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Want to know what’s happening in your state? This site has all the details.

June 29, 2022 is a website that comprehensively tracks the progress of opioid settlements. Its founder, Christine Minhee, J.D., says the website is like “Wikipedia, but for opioid settlements.” We caught up with her recently to ask her about the site.

What first got you interested in the opioid litigation and the settlements and why did you create 

My interest in and frustration with the war on drugs brought me to law school. While there, a professor asked me to co-author a piece about the opioid litigation: “The Cure for America’s Opioid Crisis? End the War on Drugs” (Harvard Journal of Law & Public Policy, with Steve P. Calandrillo, who is also strangely enough Kim Kardashian’s favorite Barbri instructor). Due diligence for that piece meant that I read too many big tobacco spending retrospectives, which caused me to put two and two together and become rather incensed by the possibility of opioid settlements being misspent the same way. So when I was named a 2019 Soros Justice Fellow by Open Society Foundations, I used my fellowship grant to launch

Sunlight is the best disinfectant. If the worst case occurred and opioid settlement spending started tending the way of big tobacco, I at least wanted to watch it all, document it, and generate a bunch of resources and data for posterity.

The litigation is complicated to navigate and your site makes it much easier to digest. How do you recommend people get the most out of the great information on the site? is my love letter to the many community leaders, activists, policy experts, and elected officials committed to causing the most “good trouble” they can using states’ and localities’ opioid settlement winnings.

I recommend first getting a sense of where opioid settlements sit in your state. Has your state (and its local governments) said “yes” to the $26 billion deal? What about Purdue’s? My States’ Opioid Settlement Statuses spreadsheet, which can be found on the Global Settlement Tracker page, gives a birds-eye view of opioid settlements reached by every state with the most significant opioid manufacturers (Purdue, Teva, Endo, and Johnson & Johnson), distributors (McKesson, AmerisourceBergen, Cardinal Health), and retailers (CVS, Walgreens, Walmart).

Second, I recommend visiting my Settlement Spending page to get a sense of how your state is planning to divvy up its opioid settlement winnings between state coffers, local governments, and any special funds or trusts created to hold those monies separate and apart from a state’s general funds. This page hosts the true “cheat sheet” re: how states are planning to manage and spend their opioid settlement winnings: States’ Opioid Settlement Allocation Plans. It provides official links to states’ plans and breaks out every state’s state-local allocation ratios, fund allocations (if any), and citations relating to control.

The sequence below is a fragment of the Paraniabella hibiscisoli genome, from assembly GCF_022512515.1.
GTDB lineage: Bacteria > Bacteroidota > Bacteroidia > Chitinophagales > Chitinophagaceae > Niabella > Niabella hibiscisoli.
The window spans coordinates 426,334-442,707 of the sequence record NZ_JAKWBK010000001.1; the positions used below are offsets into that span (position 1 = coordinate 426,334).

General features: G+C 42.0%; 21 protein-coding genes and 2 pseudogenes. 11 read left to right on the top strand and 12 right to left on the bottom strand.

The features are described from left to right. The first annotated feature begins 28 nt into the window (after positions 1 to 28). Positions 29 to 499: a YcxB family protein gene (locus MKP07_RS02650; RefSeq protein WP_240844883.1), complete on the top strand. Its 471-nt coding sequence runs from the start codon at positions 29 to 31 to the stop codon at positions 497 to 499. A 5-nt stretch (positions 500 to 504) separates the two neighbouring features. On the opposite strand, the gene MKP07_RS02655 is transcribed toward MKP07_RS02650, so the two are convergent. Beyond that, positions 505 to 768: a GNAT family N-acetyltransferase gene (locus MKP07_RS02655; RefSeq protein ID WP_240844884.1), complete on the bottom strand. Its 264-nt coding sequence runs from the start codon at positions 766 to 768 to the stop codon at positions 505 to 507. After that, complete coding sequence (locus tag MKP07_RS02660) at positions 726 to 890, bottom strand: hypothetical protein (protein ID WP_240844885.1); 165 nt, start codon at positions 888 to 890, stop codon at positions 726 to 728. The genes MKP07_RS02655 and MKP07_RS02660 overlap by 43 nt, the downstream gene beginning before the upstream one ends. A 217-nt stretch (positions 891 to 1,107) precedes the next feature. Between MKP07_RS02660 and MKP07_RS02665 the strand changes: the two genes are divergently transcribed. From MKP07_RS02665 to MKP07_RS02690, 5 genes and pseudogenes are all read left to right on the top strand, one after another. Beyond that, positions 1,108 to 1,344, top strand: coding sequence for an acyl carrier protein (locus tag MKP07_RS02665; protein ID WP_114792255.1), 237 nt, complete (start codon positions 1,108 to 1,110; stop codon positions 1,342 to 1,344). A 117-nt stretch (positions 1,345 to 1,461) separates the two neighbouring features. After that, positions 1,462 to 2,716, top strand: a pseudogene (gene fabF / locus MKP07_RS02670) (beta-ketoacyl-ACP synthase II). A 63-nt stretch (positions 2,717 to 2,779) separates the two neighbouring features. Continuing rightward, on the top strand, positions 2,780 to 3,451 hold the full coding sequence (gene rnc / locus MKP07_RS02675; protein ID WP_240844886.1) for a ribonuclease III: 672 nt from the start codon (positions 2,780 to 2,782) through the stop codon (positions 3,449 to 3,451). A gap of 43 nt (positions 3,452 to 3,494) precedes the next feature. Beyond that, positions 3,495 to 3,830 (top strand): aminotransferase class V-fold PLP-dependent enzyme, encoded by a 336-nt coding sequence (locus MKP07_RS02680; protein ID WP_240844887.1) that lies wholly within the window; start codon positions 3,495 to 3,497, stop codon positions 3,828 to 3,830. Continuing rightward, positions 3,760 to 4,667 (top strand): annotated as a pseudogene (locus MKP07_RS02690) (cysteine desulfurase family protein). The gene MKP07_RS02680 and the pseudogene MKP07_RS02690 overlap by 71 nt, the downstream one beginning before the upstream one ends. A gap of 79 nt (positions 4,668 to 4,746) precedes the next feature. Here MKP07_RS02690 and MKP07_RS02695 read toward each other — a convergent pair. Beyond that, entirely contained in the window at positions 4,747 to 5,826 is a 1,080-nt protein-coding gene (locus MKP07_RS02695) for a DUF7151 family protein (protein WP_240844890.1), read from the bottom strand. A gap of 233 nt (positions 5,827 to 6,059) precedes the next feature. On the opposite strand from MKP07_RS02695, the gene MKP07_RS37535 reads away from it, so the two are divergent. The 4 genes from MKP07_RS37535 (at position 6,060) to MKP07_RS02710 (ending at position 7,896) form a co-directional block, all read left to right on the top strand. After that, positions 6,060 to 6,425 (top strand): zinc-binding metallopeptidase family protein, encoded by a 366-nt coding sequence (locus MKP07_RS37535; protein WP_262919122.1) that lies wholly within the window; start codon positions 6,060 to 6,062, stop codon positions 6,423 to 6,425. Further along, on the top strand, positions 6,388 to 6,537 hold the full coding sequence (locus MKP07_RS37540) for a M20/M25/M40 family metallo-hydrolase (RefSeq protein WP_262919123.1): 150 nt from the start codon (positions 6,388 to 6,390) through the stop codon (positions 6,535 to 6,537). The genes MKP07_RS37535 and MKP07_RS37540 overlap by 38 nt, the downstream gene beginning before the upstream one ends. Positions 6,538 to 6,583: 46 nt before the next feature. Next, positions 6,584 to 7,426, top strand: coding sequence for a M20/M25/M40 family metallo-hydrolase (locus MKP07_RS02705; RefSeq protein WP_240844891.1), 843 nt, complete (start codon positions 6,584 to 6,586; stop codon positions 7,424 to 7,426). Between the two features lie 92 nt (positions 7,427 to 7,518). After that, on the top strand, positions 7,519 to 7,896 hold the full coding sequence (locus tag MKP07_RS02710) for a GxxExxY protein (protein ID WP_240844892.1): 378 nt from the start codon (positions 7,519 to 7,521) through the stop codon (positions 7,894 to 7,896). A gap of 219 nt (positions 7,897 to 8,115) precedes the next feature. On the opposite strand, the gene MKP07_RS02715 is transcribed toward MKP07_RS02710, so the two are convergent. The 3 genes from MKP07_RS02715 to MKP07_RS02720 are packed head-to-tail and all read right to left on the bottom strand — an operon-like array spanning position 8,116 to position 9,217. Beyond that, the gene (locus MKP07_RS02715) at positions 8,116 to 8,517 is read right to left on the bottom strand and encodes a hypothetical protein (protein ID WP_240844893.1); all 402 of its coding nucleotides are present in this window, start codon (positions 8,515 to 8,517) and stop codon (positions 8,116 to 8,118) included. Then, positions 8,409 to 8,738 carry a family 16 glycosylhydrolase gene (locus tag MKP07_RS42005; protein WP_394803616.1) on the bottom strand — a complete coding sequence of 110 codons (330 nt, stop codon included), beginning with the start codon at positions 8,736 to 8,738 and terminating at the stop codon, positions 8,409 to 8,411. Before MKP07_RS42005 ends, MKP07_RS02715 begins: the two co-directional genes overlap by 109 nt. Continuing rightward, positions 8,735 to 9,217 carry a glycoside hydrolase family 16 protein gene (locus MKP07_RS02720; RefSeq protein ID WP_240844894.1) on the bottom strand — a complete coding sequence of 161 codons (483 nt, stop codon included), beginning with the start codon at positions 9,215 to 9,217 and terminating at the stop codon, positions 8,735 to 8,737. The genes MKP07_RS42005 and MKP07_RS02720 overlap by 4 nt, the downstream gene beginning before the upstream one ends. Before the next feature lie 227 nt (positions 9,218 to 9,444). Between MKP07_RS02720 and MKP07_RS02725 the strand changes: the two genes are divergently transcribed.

Third, I recommend using that same Allocation Plans spreadsheet to see how your state’s approach compares to others. I’ve more or less designed it as a collection of “receipts” that give the big-picture view of allocation ratios and case studies of localities and states pursuing alternate approaches. (It’s always great to come equipped with rebuttal evidence when you’re too frequently told that “nobody else is doing it your way.”)

What is your advice for those looking ahead to how opioid settlements will be spent? 

All in all, I highly recommend taking the time to read your state’s plan from start to finish. I have read every state’s state-subdivision agreement, statutory trust, and/or allocation statute and can state with certainty that engaging with states’ materials is what has most thawed the cynicism I felt as a law student. You might be surprised by what your state’s plan contains — or enraged — but having read it, you’ll inevitably better understand your state’s spending priorities and potentially identify meaningful political pressure points for engagement.

And remember: that $21 billion from McKesson, AmerisourceBergen, and Cardinal Health (the bigger part of that $26 billion deal, $5 billion of which comes from Johnson & Johnson) will be paid out over an 18-year term. 2022 counts as year one, so effective opioid settlement spending truly will be a marathon, not a sprint. Shoot me a line if your lane could use my assistance!

Christine Minhee is the founder of and co-author of “The Cure for America’s Opioid Crisis? End the War on Drugs” (Harvard Journal of Law & Public Policy). She launched her website as a 2019 Open Society Foundations Soros Justice Fellow and Visiting Scholar at the University of Washington School of Law. She holds a B.A. from Stanford University and is a graduate of the Columbia University Graduate School of Journalism’s Publishing Course.